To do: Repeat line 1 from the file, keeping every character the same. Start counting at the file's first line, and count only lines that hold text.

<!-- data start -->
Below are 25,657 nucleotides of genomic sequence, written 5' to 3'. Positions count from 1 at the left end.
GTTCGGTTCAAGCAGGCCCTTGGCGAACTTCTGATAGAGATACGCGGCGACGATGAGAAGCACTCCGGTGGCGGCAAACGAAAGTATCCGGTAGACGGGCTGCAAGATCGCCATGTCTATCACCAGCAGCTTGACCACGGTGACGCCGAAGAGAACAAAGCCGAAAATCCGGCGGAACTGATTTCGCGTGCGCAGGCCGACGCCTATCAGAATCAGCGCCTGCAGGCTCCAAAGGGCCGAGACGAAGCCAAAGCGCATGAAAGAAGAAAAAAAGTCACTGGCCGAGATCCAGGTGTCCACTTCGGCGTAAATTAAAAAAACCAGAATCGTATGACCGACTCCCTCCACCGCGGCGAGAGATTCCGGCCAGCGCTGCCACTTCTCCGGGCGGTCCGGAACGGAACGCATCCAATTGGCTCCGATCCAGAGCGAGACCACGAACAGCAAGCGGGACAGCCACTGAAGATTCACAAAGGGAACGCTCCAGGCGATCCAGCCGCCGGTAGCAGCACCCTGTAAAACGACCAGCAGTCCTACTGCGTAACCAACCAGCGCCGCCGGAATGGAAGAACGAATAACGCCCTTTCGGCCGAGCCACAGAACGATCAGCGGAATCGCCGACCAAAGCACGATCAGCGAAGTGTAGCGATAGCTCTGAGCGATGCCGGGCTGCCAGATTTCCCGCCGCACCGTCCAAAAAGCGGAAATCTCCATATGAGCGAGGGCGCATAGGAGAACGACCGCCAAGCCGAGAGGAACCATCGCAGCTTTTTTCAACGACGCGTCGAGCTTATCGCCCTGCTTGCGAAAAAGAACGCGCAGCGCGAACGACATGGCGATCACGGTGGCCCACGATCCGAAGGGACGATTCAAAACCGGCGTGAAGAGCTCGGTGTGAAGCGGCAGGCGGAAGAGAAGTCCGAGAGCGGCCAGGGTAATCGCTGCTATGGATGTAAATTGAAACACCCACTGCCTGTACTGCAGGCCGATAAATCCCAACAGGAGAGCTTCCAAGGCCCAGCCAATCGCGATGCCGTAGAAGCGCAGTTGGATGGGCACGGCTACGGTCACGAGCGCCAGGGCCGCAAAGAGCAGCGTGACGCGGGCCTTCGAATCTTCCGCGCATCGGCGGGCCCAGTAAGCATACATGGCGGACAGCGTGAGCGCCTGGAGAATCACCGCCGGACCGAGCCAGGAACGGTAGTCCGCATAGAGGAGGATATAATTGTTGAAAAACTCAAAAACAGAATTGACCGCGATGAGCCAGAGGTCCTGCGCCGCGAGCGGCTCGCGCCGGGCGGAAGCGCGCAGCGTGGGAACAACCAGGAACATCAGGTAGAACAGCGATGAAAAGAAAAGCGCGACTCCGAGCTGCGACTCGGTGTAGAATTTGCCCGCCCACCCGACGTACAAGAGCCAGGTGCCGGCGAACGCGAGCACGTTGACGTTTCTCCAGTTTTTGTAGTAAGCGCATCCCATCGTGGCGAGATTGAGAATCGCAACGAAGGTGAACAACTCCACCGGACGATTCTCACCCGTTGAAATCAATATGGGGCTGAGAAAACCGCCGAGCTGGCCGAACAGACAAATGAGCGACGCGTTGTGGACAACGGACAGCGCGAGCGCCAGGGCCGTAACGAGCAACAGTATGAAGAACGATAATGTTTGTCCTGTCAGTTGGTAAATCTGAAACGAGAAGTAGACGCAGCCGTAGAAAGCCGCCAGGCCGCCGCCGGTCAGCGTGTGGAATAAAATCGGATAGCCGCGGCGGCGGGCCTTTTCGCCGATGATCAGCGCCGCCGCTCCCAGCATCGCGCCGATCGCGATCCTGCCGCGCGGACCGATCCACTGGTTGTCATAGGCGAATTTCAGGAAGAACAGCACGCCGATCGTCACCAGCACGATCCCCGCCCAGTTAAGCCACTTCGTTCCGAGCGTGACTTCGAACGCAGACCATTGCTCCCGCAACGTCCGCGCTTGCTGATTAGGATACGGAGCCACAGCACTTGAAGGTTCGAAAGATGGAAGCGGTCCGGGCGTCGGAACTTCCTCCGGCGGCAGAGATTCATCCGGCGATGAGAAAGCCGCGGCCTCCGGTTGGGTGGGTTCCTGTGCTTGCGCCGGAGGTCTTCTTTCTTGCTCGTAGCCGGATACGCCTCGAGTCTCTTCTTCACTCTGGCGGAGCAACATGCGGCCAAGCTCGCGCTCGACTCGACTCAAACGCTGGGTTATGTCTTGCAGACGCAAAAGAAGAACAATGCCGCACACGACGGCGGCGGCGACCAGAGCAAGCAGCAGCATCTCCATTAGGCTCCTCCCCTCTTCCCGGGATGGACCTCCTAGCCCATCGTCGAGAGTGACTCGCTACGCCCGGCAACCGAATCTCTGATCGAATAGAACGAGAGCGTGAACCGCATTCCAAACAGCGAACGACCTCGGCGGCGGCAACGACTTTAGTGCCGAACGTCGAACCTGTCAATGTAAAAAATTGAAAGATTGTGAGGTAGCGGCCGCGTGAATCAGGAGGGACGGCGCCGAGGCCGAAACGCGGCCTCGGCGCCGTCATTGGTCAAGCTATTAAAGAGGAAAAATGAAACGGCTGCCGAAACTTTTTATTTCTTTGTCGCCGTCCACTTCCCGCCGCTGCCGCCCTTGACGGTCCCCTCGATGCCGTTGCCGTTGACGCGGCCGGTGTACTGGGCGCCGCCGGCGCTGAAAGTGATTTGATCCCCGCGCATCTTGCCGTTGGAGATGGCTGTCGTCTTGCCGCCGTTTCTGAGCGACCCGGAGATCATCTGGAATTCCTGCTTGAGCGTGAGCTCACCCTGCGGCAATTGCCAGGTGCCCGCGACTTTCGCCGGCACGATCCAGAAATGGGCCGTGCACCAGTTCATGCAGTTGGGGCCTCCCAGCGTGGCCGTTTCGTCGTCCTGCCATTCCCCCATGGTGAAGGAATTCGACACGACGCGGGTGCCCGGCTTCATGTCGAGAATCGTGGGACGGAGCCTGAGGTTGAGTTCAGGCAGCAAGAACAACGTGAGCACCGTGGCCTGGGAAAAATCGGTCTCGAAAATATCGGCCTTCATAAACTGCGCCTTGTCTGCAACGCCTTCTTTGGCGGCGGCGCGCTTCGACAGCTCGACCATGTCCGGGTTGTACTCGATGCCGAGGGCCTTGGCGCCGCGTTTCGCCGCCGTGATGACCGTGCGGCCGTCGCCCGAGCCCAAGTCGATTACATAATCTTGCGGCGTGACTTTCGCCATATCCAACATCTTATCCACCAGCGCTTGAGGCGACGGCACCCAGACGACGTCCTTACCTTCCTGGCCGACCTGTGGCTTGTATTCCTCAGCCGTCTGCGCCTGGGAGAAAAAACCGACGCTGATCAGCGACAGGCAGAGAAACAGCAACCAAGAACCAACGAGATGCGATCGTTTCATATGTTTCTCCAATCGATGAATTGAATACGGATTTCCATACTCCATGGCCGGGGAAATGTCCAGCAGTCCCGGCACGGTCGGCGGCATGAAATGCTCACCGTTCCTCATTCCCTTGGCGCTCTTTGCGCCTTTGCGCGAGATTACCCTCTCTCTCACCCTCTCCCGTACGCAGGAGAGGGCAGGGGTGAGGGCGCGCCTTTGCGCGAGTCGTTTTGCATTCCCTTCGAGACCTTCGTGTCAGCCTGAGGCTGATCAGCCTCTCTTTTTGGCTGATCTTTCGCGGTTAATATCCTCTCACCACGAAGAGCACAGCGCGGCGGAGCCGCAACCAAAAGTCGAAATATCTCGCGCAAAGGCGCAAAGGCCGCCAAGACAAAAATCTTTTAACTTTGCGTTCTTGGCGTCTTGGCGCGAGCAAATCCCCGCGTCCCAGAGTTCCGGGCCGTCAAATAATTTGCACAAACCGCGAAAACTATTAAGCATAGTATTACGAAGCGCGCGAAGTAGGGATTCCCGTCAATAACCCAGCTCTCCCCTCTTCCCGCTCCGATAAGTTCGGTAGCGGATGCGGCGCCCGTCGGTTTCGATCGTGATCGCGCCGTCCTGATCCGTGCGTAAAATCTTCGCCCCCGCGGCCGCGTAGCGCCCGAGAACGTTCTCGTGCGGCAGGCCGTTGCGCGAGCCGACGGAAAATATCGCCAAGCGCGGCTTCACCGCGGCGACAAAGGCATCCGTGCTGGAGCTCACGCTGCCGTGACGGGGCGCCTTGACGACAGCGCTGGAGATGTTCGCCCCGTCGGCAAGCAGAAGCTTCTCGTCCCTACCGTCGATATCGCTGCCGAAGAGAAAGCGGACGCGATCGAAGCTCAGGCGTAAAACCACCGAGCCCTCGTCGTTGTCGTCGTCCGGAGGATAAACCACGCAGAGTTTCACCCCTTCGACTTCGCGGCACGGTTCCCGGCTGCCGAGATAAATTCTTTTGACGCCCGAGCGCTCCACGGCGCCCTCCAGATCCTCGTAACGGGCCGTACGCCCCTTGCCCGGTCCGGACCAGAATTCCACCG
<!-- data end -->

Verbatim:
Below are 25,657 nucleotides of genomic sequence, written 5' to 3'. Positions count from 1 at the left end.